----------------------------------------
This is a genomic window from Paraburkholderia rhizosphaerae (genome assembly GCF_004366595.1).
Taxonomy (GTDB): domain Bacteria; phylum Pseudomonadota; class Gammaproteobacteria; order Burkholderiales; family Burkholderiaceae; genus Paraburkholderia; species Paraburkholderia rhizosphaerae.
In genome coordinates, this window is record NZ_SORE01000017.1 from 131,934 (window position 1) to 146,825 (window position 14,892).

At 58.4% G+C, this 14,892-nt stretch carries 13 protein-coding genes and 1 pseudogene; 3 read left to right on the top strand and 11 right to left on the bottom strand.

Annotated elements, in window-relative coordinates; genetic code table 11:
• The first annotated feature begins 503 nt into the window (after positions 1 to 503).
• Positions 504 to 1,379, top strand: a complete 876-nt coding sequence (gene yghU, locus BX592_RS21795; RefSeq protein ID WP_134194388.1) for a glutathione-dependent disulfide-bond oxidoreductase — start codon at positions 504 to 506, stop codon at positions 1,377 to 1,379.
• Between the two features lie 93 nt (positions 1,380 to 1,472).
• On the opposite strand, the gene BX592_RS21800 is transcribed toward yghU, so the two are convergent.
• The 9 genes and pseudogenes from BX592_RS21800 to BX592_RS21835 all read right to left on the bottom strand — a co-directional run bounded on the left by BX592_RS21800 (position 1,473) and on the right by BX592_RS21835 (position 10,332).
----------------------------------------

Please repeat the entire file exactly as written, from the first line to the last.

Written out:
This is a genomic window from Paraburkholderia rhizosphaerae (genome assembly GCF_004366595.1).
Taxonomy (GTDB): domain Bacteria; phylum Pseudomonadota; class Gammaproteobacteria; order Burkholderiales; family Burkholderiaceae; genus Paraburkholderia; species Paraburkholderia rhizosphaerae.
In genome coordinates, this window is record NZ_SORE01000017.1 from 131,934 (window position 1) to 146,825 (window position 14,892).

At 58.4% G+C, this 14,892-nt stretch carries 13 protein-coding genes and 1 pseudogene; 3 read left to right on the top strand and 11 right to left on the bottom strand.

Annotated elements, in window-relative coordinates; genetic code table 11:
• The first annotated feature begins 503 nt into the window (after positions 1 to 503).
• Positions 504 to 1,379, top strand: a complete 876-nt coding sequence (gene yghU, locus BX592_RS21795; RefSeq protein ID WP_134194388.1) for a glutathione-dependent disulfide-bond oxidoreductase — start codon at positions 504 to 506, stop codon at positions 1,377 to 1,379.
• Between the two features lie 93 nt (positions 1,380 to 1,472).
• On the opposite strand, the gene BX592_RS21800 is transcribed toward yghU, so the two are convergent.
• The 9 genes and pseudogenes from BX592_RS21800 to BX592_RS21835 all read right to left on the bottom strand — a co-directional run bounded on the left by BX592_RS21800 (position 1,473) and on the right by BX592_RS21835 (position 10,332).